In a study conducted by delaware and the Karel de Grote Hogeschool, a majority of companies indicated that marketing automation is one of their top priorities. The irony, however, is that very few of them are actively engaged in it. Sure, they’re putting a lot of effort into sending out emails in which they address their clients by their first names – but that’s about it. In the process, they are missing out on a wealth of opportunities, like gaining a better understanding of their customers. If they take the right approach to it, that is.
‘Real’ marketing automation actually refers to the automation of ‘marketing flows’ during the customer journey, both in the digital world and the real world. Of course, channels in the former are much easier to program, but there are companies today that use marketing automation to create personalized print folders for their clients.
With automated ‘flows’, the kind of marketing materials your prospects receive depends entirely on her or his profile and behavior. In this way, you’re not only ‘nurturing’ them through the sales process, you’re also providing relevant content that is way more likely to convert them.
You’ve guessed it: to make marketing automation work, you’ll need to know exactly who your prospects are, which means you’ll need not just raw data, but customer intelligence. With the right data and insights, you’ll be able to understand exactly what your target audience expects from you.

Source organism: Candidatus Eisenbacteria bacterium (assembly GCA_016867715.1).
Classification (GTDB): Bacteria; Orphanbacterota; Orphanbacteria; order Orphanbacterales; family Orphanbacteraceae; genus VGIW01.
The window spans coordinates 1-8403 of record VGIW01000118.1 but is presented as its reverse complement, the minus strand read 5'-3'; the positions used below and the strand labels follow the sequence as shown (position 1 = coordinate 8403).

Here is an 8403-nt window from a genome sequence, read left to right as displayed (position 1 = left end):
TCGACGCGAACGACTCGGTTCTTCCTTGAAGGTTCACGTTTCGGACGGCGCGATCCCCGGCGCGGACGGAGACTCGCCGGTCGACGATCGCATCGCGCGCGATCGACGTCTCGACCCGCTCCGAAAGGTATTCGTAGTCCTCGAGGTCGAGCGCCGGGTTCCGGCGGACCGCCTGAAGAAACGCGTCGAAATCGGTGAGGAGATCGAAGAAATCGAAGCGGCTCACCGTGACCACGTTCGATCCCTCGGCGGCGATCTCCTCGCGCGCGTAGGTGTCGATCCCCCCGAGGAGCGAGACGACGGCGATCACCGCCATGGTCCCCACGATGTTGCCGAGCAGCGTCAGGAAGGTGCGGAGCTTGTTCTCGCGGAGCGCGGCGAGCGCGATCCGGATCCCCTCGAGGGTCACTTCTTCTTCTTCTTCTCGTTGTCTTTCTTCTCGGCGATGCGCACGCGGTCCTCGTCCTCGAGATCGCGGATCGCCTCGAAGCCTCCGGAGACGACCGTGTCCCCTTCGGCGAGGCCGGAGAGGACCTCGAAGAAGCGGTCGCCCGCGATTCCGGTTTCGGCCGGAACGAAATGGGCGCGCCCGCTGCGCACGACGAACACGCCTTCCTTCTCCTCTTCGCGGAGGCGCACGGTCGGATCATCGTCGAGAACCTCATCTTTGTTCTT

Be warned, however: personalization is a key aspect of marketing automation – but it’s tricky, too. It’s not an exact science, and even with deep customer analysis, it’s impossible to predict your next sale. The key to it all is rigorous testing.
Driven by technology
Another important aspect of marketing automation is, of course, the technology that makes it possible. Software development has made huge progress in the last couple of years, with endless possibilities emerging through fine-tuned orchestration.
The automation technology software market is overflowing, and it’s easy to become overwhelmed by choice. To select the right tool for your company, you’ll first need a clear picture of what your goals are. Based on those goals, you can make a list of specific criteria, and use that as a touchstone. This also means that marketing automation isn’t just reserved for large companies: armed with clear goals and criteria, SMEs can benefit from it as well.
Focus on quick returns
While the field of marketing automation may seem overwhelming at first, it’s good to realize that even some minor tweaks in how you interact with your customers can make a world of difference. Focus, for example, on conversion-driven scenarios that provide quick returns, such as abandoned shopping carts, or customers who haven’t bought from your store in a while.
You’ll find that the first move toward marketing automation doesn’t need to be a leap of faith at all, but a measured step towards more effective customer interactions.
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